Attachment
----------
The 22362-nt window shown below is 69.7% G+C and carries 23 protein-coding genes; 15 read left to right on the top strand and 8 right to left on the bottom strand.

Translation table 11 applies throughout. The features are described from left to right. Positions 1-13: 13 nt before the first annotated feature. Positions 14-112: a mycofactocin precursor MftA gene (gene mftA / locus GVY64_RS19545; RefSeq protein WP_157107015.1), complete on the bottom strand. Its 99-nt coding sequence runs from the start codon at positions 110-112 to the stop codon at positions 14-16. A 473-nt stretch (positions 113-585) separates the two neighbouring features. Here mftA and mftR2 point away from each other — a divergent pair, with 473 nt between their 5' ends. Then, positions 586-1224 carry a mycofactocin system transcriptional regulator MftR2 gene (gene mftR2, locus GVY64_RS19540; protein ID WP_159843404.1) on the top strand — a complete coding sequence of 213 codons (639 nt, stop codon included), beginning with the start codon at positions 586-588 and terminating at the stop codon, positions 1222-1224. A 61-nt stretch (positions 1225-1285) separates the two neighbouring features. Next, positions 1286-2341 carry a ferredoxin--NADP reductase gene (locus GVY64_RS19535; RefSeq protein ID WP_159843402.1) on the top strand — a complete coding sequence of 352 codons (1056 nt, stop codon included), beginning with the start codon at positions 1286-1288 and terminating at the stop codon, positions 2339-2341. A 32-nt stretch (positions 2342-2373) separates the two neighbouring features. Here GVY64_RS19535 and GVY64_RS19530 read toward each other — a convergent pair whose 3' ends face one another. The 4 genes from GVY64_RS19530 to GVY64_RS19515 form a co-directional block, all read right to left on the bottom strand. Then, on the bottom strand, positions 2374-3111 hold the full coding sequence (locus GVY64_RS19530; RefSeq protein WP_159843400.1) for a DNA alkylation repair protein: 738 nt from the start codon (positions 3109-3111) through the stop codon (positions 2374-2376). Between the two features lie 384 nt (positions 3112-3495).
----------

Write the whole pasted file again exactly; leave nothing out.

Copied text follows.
The 22362-nt window shown below is 69.7% G+C and carries 23 protein-coding genes; 15 read left to right on the top strand and 8 right to left on the bottom strand.

Translation table 11 applies throughout. The features are described from left to right. Positions 1-13: 13 nt before the first annotated feature. Positions 14-112: a mycofactocin precursor MftA gene (gene mftA / locus GVY64_RS19545; RefSeq protein WP_157107015.1), complete on the bottom strand. Its 99-nt coding sequence runs from the start codon at positions 110-112 to the stop codon at positions 14-16. A 473-nt stretch (positions 113-585) separates the two neighbouring features. Here mftA and mftR2 point away from each other — a divergent pair, with 473 nt between their 5' ends. Then, positions 586-1224 carry a mycofactocin system transcriptional regulator MftR2 gene (gene mftR2, locus GVY64_RS19540; protein ID WP_159843404.1) on the top strand — a complete coding sequence of 213 codons (639 nt, stop codon included), beginning with the start codon at positions 586-588 and terminating at the stop codon, positions 1222-1224. A 61-nt stretch (positions 1225-1285) separates the two neighbouring features. Next, positions 1286-2341 carry a ferredoxin--NADP reductase gene (locus GVY64_RS19535; RefSeq protein ID WP_159843402.1) on the top strand — a complete coding sequence of 352 codons (1056 nt, stop codon included), beginning with the start codon at positions 1286-1288 and terminating at the stop codon, positions 2339-2341. A 32-nt stretch (positions 2342-2373) separates the two neighbouring features. Here GVY64_RS19535 and GVY64_RS19530 read toward each other — a convergent pair whose 3' ends face one another. The 4 genes from GVY64_RS19530 to GVY64_RS19515 form a co-directional block, all read right to left on the bottom strand. Then, on the bottom strand, positions 2374-3111 hold the full coding sequence (locus GVY64_RS19530; RefSeq protein WP_159843400.1) for a DNA alkylation repair protein: 738 nt from the start codon (positions 3109-3111) through the stop codon (positions 2374-2376). Between the two features lie 384 nt (positions 3112-3495).